Various sensors like infrared, microwave, ultrasonic, laser, and capacitive sensors are commonly used in automatic doors, each with specific advantages and limitations.
Types of Automatic Doors
Automatic doors have become increasingly common due to the convenience they offer in various settings, from commercial establishments to public transport facilities. They ensure easy access, energy conservation, and enhanced security. Let’s delve deeper into the different types of automatic doors available in the market.
Sliding doors are typically seen in large commercial spaces, airports, and shopping malls. They operate by sliding horizontally, usually parallel to a wall. There are two main types:
Single-slide: One door leaf slides to the side.
Bi-parting: Two door leaves slide apart from the middle.
Efficient use of space.
Suitable for wide entrances.
Swing doors are similar to traditional doors but with automated mechanisms. They swing either inwards or outwards, and are popular in offices and some retail stores.
Single swing: One door leaf that swings in one direction.
Double swing: Two door leaves that can swing in both directions.
Gives a traditional aesthetic appeal.
Can be easily integrated into existing door frames.
Revolving doors consist of three or four panels attached to a central shaft that rotates inside a cylindrical enclosure. They are commonly found in large hotels and commercial buildings due to their ability to handle high foot traffic while minimizing heat loss.
Energy efficient as they prevent drafts.
Manage large crowds effectively.
Foldable doors, or accordion doors, fold into themselves when opened. They are useful in spaces where there is a need to completely open up a room or divide it.
Versatile and space-saving.
Suitable for both residential and commercial applications.
Provides flexibility in space utilization.
Can be customized for different looks and finishes.
Types of Sensors
Sensors play a critical role in the functioning of automatic doors, detecting the presence of people and objects and triggering the doors to open or close accordingly. There are several types of sensors used in automatic doors, each with its own set of advantages and applications. Let’s delve into the details of each type.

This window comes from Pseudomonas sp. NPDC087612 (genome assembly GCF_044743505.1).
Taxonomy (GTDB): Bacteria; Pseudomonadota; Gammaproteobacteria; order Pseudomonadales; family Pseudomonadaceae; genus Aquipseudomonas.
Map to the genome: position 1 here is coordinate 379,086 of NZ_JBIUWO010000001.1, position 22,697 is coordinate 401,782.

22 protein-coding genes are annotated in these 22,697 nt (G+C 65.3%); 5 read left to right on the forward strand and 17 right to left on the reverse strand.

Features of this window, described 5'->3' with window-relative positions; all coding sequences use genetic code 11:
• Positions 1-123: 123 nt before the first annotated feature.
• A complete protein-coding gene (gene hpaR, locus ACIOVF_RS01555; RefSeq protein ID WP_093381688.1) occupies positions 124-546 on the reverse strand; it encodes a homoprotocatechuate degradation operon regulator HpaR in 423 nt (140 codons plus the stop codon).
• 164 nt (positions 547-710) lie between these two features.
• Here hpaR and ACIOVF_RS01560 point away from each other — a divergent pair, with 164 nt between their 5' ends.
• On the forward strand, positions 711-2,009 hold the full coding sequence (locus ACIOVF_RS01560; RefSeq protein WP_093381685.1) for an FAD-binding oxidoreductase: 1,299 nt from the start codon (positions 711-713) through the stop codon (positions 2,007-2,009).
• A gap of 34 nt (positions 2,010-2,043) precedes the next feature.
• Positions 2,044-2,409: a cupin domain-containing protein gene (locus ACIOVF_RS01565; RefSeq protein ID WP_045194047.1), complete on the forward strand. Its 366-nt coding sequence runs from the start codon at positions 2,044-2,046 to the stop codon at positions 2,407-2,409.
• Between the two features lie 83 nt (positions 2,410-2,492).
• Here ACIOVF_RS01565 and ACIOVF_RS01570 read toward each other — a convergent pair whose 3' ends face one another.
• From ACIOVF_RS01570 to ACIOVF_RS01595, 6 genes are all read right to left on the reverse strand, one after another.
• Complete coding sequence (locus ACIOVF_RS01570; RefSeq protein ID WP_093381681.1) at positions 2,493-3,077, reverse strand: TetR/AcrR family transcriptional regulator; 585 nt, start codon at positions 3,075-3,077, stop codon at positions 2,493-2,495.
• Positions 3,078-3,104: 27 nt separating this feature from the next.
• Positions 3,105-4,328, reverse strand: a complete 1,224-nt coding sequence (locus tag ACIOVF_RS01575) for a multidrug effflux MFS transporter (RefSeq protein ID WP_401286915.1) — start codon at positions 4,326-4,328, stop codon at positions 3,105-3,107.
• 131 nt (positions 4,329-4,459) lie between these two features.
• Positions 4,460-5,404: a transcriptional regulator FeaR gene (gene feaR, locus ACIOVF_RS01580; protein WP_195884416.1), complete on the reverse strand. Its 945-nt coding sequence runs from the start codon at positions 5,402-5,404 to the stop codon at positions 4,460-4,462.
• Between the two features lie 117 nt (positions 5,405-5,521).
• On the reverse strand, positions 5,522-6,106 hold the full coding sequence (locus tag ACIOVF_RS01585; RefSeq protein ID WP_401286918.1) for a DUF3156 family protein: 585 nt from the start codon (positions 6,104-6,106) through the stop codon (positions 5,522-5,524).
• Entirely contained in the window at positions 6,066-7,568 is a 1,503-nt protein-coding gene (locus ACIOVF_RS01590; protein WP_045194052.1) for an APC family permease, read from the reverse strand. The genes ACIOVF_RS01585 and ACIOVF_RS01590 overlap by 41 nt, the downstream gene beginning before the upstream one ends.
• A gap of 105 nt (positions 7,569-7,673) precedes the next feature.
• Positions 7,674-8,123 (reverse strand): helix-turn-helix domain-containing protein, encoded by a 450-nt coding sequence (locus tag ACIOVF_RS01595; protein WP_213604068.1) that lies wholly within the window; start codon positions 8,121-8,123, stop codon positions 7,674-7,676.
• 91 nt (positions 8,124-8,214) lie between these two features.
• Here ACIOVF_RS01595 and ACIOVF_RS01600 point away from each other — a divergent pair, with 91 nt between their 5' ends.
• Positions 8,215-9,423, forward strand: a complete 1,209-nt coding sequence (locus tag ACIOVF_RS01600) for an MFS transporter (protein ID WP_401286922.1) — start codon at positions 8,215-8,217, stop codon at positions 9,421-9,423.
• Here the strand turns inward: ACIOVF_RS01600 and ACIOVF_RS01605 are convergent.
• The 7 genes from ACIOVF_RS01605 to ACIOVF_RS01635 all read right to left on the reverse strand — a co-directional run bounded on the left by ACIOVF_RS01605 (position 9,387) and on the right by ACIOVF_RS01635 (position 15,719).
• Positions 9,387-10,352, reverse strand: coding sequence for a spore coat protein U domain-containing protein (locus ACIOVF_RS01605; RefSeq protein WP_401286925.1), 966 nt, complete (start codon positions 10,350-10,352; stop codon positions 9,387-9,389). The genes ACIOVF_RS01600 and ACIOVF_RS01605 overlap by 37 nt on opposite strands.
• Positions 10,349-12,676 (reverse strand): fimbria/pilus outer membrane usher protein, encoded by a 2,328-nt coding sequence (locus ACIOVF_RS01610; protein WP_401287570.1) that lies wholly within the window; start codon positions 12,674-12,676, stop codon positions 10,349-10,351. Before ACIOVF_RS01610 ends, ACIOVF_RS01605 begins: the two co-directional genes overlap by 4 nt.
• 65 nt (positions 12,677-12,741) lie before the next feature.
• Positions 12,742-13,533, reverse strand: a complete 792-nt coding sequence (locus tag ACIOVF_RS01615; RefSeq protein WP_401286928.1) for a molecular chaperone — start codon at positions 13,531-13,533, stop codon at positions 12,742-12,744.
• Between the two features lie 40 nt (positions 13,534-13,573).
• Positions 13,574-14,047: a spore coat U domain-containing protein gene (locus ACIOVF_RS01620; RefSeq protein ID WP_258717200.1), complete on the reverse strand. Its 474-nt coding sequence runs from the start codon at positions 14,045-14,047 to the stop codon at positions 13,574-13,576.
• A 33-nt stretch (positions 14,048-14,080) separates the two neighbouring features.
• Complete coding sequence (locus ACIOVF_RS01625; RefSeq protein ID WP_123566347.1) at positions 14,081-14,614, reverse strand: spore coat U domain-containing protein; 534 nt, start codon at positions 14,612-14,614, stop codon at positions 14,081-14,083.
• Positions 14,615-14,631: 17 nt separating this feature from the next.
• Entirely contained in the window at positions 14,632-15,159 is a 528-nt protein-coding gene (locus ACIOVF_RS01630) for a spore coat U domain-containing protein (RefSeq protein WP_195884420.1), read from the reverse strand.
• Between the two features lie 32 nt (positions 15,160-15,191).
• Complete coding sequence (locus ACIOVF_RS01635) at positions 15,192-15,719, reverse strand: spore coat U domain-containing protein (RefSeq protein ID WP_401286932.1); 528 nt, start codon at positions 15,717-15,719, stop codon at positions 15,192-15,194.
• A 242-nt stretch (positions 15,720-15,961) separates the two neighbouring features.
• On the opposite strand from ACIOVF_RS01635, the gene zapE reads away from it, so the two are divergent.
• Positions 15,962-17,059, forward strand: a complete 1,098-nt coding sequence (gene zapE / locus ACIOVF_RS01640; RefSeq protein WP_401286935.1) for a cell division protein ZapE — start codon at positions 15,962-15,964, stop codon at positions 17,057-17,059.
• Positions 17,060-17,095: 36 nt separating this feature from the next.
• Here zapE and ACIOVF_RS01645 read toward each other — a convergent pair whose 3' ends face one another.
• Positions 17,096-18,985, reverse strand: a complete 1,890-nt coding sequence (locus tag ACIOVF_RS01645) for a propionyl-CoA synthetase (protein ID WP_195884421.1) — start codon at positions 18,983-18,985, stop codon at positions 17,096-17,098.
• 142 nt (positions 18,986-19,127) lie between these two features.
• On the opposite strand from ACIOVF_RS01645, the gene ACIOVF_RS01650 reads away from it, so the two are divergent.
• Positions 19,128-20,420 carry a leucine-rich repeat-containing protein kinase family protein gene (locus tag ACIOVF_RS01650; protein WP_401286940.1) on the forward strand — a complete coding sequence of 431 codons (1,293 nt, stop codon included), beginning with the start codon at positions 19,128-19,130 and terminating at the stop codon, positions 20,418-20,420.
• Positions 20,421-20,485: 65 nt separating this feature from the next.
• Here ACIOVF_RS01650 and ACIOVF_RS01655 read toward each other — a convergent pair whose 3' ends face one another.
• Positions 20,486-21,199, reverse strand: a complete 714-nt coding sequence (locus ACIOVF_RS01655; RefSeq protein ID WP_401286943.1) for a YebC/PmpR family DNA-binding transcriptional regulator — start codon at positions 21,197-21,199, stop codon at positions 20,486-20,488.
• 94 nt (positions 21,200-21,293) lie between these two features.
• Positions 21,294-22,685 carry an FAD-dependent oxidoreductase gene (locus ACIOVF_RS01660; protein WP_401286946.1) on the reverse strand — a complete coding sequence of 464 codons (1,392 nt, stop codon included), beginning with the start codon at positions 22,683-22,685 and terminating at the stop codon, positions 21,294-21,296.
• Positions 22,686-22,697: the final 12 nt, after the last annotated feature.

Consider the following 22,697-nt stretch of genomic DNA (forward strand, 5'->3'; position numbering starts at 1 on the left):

Infrared sensors rely on emitting and detecting infrared light to identify the presence of an object or person. These sensors are commonly used in automatic sliding and swinging doors.
Active Infrared: Emit infrared light beams and detect reflections.
Passive Infrared: Detect changes in the infrared energy in the environment.
Low power consumption.
Microwave sensors emit microwaves and measure the reflection off a moving object. They are primarily used in industrial settings due to their long-range capabilities.
Continuous Wave Radar: Emit microwaves continuously to detect motion.
Pulse Doppler Radar: Emit pulses and measure their Doppler shift to detect velocity.
Can detect motion through non-metallic objects.
High sensitivity and range.
Ultrasonic sensors generate high-frequency sound waves and measure the time it takes for the echo to return after hitting an object. These are widely used in automatic doors for retail stores and hospitals.
Sound frequency above 20 kHz.
Sensing range between 2 cm and 7 m.
Accurate distance measurement.
Not affected by color or transparency of objects.
Laser sensors use laser light to measure distances and are often found in high-precision environments like laboratories or manufacturing plants.
Time-of-Flight: Measures the time taken for a laser beam to hit an object and return.
Triangulation: Uses the angle of the incoming laser light to measure distance.
High precision and accuracy.
Suitable for long-range applications.
Capacitive sensors detect changes in electrical capacitance in their proximity, often used for touch-activated automatic doors.
Sensing range is usually less than 10 cm.